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I am writing a scientific paper and would like to ask if this sentence:

These changes in complexity heavily worsened the results of many algorithms which were used up to now, because the color distribution now significantly changes in dependency of the camera's direction (plus lighting) and the orientation of the ball itself.

is correct?

Additionally I am not sure whether it should be which or that:

(...) the results of many algorithms which were used up to now (...)

(...) the results of many algorithms that were used up to now (...)

  • If you like, you can avoid the issue entirely: "...the results of many algorithms used up until now..." works just as well. – Damien H Mar 23 '16 at 6:43
  • .. or even "... the results of many existing algorithms". – JavaLatte Mar 23 '16 at 7:09
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    ... and you could replace "heavily worsened" with the widely-used idiom "badly affected" or the slightly more formal "adversely affected". – JavaLatte Mar 23 '16 at 7:19
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Straight from the OxfordDictionaries:

....In these sentences, that and which are introducing what’s known as a restrictive relative clause. This is a clause containing essential information about the noun that comes before it. If you leave out this type of clause, the meaning of the sentence is affected – indeed, it will probably not make much sense at all. Restrictive relative clauses can be introduced by that, which, whose, who, or whom.

The other type of relative clause is known as a non-restrictive relative clause. This kind of clause contains extra information that could be left out of the sentence without affecting the meaning or structure. Non-restrictive clauses can be introduced by which, whose, who, or whom, but you should never use that to introduce them. For example:

A list of contents would have made it easier to steer through the book, which also lacks a map.

She held out her hand, which Rob shook.

Note that a non-restrictive clause is preceded by a comma (so as to set off the extra information), whereas no comma should precede a restrictive clause (indicating that the information is essential, not extra):

I bought a new dress, which I will be wearing to Jo's party. [non-restrictive]

I was wearing the dress that I bought to wear to Jo's party. [restrictive]

So, here, in your sentence, you don't need a restrictive clause (i.e. that) because without that 'extra' information the sentence looks fine.

These changes in complexity heavily worsened the results of many algorithms, which were...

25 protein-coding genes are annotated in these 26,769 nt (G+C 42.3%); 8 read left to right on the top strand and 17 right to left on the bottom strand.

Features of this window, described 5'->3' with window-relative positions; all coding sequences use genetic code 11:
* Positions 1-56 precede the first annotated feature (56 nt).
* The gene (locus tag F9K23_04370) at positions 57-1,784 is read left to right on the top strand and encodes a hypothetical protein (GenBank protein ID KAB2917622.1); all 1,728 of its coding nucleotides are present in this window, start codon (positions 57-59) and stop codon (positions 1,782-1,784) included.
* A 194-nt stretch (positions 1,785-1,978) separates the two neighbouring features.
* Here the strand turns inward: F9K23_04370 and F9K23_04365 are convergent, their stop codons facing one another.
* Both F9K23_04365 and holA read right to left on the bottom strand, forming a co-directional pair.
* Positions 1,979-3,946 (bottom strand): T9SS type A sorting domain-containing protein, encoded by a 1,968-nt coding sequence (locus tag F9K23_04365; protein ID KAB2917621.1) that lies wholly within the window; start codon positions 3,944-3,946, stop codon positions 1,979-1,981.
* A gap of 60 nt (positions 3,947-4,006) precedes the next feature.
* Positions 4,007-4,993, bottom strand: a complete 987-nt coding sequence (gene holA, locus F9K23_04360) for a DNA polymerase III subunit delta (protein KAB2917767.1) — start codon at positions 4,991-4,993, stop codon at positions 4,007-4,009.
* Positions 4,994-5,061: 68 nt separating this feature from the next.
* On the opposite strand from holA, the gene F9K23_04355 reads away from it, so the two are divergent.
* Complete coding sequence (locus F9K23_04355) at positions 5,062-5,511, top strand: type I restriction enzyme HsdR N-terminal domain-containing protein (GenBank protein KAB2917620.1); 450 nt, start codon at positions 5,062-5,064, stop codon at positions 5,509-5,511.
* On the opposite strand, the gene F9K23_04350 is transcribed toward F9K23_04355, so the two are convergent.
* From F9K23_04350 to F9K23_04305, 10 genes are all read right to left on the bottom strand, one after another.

Note that you need a comma there. OxfordDictionaries mentions that.

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    If you remove the clause, it changes the meaning from the specific algorithms that had been used to practically any algorithm, which may or may not have been used. Contrast your answer with "the results of the algorithms", or "the results of algorithms". In most cases, if you change "many" to another modifier, it becomes clearer that the clause is restrictive. – paste Mar 23 '16 at 7:01
  • Agreed that it does not serve the purpose of the sentence but I think when you leave out 'restrictive clause', the structure of the sentence should look weird irrespective of its purpose to mean something. @paste Another reference says - if you remove a nonrestrictive clause from a sentence, the subject of the sentence remains unaffected – Maulik V Mar 23 '16 at 7:06
  • Regarding your first point, that is not the case. It simply changes the meaning, as stated in your quote from OD. As to your second point, the change to the subject is subtle, but it is there. It changes the specificity. If left out, the sentence speaks of algorithms which may be from anywhere. But, no; it is only referring to the algorithms that had been used prior. Using "which" causes the sentence to say "oh, and we happened to use the algorithms", which sounds bizarre. – paste Mar 23 '16 at 7:19
  • Consider this example: Pizza that has olives is gross. Pizza is gross. Removing the restrictive clause leaves a valid, normal-sounding sentence. The only change is the meaning; it becomes less specific. – paste Mar 23 '16 at 7:32
  • That's what I'm saying! It makes a 'valid/complete' sentence though the meaning is changed. So, do you think 'Pizza that has olives is gross' should be considered as a restrictive clause? What about - 'Pizza, which has olives, is gross'? @paste – Maulik V Mar 23 '16 at 7:44
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According to The Chicago Manual of Style Online, "Use 'which' plus commas to set off nonrestrictive (unnecessary) clauses; use 'that' to introduce a restrictive (necessary) clause."

What that means in your specific case is that you should use "that", since you can't remove that clause from your sentence without changing the accuracy:

These changes in complexity heavily worsened the results of many algorithms that were used up to now, because the color distribution now significantly changes in dependency of the camera's direction (plus lighting) and the orientation of the ball itself.

If you were to remove that clause, it would read as though it worsened the results of many algorithms, which is slightly misleading since you are only speaking about a specific set of algorithms (the ones that were used up to now).

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There are two kinds of relative clauses:identifying (restrictive or defining) and non-identifying (non-restrictive or non-defining ). Your relative clause is identifying. It means it tells us which kind of thing is meant.You can use both which and that in identifying clauses, you can leave out object pronouns as it was suggested in comments.Identifying relative clauses are not separated by commas in writing.

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